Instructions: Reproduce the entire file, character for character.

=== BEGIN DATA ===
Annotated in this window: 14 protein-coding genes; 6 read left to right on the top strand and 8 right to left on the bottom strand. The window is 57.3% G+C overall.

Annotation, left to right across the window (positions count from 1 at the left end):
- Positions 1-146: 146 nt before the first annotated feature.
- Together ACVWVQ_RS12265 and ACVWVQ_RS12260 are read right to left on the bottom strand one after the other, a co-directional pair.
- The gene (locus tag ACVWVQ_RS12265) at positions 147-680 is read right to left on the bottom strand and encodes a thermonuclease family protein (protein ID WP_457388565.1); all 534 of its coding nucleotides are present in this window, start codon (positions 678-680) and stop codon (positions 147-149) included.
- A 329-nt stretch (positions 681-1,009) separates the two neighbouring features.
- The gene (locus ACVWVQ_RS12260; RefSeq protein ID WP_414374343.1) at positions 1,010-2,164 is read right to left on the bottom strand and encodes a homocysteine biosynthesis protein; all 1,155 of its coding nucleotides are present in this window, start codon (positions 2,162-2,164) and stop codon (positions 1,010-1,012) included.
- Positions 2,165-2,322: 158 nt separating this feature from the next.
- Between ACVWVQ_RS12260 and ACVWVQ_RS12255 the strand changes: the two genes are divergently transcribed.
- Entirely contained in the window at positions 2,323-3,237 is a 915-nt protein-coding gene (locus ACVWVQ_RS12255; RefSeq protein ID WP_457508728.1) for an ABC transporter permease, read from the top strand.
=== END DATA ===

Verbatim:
Annotated in this window: 14 protein-coding genes; 6 read left to right on the top strand and 8 right to left on the bottom strand. The window is 57.3% G+C overall.

Annotation, left to right across the window (positions count from 1 at the left end):
- Positions 1-146: 146 nt before the first annotated feature.
- Together ACVWVQ_RS12265 and ACVWVQ_RS12260 are read right to left on the bottom strand one after the other, a co-directional pair.
- The gene (locus tag ACVWVQ_RS12265) at positions 147-680 is read right to left on the bottom strand and encodes a thermonuclease family protein (protein ID WP_457388565.1); all 534 of its coding nucleotides are present in this window, start codon (positions 678-680) and stop codon (positions 147-149) included.
- A 329-nt stretch (positions 681-1,009) separates the two neighbouring features.
- The gene (locus ACVWVQ_RS12260; RefSeq protein ID WP_414374343.1) at positions 1,010-2,164 is read right to left on the bottom strand and encodes a homocysteine biosynthesis protein; all 1,155 of its coding nucleotides are present in this window, start codon (positions 2,162-2,164) and stop codon (positions 1,010-1,012) included.
- Positions 2,165-2,322: 158 nt separating this feature from the next.
- Between ACVWVQ_RS12260 and ACVWVQ_RS12255 the strand changes: the two genes are divergently transcribed.
- Entirely contained in the window at positions 2,323-3,237 is a 915-nt protein-coding gene (locus ACVWVQ_RS12255; RefSeq protein ID WP_457508728.1) for an ABC transporter permease, read from the top strand.